Cranberry: Useful in urinary tract infections

Cranberry juice has long been used as a preventive strategy for women prone to urinary tract infections. This property was recently put to the test in a study.

Cranberry juice benefits are no longer a myth

A systematic review on the benefits of cranberry products published in Cochrane Reviews found that cranberry juice and cranberry supplements reduced the risk of repeated symptomatic urinary infections in women by more than a quarter, the risk in children by more than half, and the risk in people susceptible to urinary infections following surgery/medical procedures by about 53%.

Cranberry juice and its supplements, in capsule and tablet form, have long been promoted as a readily available remedy to avoid infection. Without knowing whether it was a truly effective method and why, many doctors recommended cranberry juice to their patients.

Already centuries ago, Native Americans had the custom of eating cranberries to solve bladder problems. Therefore, researchers have tried several times to understand whether cranberries were effective and by what mechanism they could work to prevent urinary tract infections. However, the most recent review from 2012, which included results from 24 studies, had shown no benefit from these products.

Doctors from Flinders University and the Children's Hospital at Westmead wanted to update these results. To try to determine the effectiveness of cranberry products, they reviewed 50 more recent studies that included almost 9000 participants.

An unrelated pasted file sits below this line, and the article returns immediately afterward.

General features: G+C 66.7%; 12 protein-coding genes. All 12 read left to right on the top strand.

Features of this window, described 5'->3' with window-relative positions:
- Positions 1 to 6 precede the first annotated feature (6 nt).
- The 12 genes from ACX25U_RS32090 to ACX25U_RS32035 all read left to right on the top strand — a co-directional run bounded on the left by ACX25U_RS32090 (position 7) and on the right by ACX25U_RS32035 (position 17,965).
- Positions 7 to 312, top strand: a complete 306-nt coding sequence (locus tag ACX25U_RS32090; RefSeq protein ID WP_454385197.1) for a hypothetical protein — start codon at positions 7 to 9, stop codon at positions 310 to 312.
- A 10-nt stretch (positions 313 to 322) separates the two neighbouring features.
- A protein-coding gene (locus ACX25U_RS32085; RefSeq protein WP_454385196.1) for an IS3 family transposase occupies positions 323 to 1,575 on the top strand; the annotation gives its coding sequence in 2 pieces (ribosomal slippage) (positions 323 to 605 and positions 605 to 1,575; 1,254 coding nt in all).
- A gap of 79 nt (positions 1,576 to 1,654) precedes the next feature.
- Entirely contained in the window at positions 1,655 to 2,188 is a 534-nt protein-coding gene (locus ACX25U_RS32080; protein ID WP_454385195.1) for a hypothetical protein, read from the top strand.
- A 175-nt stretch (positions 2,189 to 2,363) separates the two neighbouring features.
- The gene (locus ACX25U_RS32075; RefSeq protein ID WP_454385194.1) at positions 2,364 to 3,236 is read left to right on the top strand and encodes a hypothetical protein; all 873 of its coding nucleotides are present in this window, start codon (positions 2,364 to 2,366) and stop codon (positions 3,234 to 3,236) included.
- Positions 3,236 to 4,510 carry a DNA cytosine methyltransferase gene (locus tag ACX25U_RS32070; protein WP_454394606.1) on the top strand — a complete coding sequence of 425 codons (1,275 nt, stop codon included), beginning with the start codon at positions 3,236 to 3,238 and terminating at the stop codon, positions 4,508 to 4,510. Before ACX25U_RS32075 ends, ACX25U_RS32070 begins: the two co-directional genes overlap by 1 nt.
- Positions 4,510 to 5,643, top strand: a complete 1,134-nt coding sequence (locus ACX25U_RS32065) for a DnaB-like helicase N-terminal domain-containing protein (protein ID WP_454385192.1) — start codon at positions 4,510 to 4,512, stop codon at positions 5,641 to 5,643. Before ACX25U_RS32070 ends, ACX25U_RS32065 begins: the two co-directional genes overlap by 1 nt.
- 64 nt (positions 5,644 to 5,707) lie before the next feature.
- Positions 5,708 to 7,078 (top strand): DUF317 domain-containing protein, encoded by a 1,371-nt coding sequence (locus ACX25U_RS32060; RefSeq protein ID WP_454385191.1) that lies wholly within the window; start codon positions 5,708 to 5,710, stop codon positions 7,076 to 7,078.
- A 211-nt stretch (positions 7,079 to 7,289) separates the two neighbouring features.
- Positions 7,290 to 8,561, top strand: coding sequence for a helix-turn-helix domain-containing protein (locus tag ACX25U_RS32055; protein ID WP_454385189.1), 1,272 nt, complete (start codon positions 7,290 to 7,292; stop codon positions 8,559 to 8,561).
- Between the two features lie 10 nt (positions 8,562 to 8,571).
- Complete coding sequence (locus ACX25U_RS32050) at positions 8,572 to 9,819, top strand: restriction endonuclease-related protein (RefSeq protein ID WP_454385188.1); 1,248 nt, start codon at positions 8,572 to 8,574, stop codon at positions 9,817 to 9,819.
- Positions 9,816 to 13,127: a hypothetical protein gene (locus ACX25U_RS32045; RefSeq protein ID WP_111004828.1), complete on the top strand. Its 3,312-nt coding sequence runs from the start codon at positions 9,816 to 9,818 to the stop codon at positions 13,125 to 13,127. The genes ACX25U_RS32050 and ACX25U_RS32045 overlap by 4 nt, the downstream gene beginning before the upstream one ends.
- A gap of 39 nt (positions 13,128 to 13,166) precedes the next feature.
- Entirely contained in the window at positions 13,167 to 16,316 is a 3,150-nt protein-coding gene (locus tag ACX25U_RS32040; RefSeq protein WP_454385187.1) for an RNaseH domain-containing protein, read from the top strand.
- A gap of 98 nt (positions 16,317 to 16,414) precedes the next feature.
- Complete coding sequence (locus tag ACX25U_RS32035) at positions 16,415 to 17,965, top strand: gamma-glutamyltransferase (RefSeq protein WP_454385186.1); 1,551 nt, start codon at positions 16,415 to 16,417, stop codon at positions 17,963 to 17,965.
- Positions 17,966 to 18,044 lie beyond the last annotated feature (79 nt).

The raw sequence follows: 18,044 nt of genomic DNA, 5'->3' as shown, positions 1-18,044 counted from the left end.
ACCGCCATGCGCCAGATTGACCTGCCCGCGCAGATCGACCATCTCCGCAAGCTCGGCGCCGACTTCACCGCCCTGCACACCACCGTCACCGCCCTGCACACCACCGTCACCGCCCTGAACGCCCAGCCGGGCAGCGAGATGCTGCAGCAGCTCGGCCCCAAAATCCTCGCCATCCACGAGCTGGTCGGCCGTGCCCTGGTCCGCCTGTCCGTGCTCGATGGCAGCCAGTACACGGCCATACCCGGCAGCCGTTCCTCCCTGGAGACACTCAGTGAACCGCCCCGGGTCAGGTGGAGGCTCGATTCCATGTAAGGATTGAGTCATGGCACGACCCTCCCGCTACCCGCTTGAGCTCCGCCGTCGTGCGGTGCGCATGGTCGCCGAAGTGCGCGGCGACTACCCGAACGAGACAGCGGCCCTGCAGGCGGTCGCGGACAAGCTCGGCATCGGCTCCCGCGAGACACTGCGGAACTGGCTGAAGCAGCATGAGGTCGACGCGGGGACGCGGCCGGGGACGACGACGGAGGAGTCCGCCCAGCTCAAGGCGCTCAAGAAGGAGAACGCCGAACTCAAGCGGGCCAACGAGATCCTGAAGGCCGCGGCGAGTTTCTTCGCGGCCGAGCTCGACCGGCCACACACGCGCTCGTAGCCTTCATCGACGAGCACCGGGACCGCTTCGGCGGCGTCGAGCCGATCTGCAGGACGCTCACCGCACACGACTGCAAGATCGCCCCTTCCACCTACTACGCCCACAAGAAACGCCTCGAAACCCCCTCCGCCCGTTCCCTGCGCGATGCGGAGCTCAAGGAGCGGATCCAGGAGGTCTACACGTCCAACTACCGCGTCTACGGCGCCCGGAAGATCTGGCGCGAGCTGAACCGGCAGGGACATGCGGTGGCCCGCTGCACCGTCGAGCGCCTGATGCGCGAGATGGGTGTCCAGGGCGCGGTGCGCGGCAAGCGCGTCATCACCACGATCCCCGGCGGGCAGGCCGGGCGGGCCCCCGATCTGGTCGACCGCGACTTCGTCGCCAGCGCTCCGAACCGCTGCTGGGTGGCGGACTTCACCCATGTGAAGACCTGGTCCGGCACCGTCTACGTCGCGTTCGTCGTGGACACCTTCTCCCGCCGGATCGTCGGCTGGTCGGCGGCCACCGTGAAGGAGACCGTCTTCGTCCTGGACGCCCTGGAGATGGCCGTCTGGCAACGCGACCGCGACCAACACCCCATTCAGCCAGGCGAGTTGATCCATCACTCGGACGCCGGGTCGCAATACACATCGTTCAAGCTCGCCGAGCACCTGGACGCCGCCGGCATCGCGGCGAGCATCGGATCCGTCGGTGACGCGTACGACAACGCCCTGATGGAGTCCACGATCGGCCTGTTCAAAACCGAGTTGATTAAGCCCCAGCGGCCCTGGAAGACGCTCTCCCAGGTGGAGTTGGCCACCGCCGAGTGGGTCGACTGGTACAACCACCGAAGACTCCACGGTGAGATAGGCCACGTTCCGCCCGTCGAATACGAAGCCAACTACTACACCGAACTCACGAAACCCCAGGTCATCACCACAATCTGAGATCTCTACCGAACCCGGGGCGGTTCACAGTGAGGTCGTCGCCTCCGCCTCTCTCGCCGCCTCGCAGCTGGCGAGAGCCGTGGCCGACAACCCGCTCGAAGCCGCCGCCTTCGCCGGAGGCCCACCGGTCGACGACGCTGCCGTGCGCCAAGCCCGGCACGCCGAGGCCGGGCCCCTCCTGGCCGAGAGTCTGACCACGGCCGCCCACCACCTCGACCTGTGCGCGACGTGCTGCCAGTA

Urinary tract infections (UTI) can be recurrent

UTIs are painful and very common. About one third of women suffer from them, as do many elderly people and people with bladder problems due to spinal cord injuries or other diseases. If the UTI persists untreated, it can also involve the kidneys and cause more pain and further complications, including sepsis in severe cases. Prevention is therefore the most effective way to reduce risks and complications.

Most UTI are treated effectively and fairly quickly with antibiotics. Sometimes a single dose is enough to solve the problem. Unfortunately, in some people, UTIs keep recurring.

Cranberries effective in preventing urinary tract infections

The studies examined in this systematic review included a variety of methods to determine the benefits of cranberry products. Most compared cranberry products with a placebo or no treatment for UTIs and determined that drinking cranberries as juice or taking capsules reduced the number of UTIs in women with recurrent cases, in children, and in people susceptible to UTIs following medical interventions such as bladder radiotherapy.

The authors demonstrated the efficacy of cranberry products for the treatment of UTI using all the evidence published on this topic since the mid-1990s. Earlier versions of this review lacked sufficient evidence to determine the efficacy of this remedy.

Subsequent clinical studies have shown different results, and in this updated review, the amount of data has highlighted this new finding.

According to the researchers, it is also important to consider that, based on the results, few people reported side effects, the most common of which was abdominal pain. Not enough information was found on whether cranberry products were more or less effective than antibiotics or probiotics in preventing further UTIs.

The study authors conclude that although cranberry products help to prevent UTI in women with frequent recurrences, further studies are needed to further clarify who, among UTI patients, would benefit most from cranberry products.

  1. Jepson RG, Williams G, Craig JC. Cranberries for preventing urinary tract infections. Cochrane Database Syst Rev. 2012 Oct 17;10(10):CD001321. doi: 10.1002/14651858.CD001321.pub5. Update in: Cochrane Database Syst Rev. 2023 Apr 17;4:CD001321. PMID: 23076891; PMCID: PMC7027998.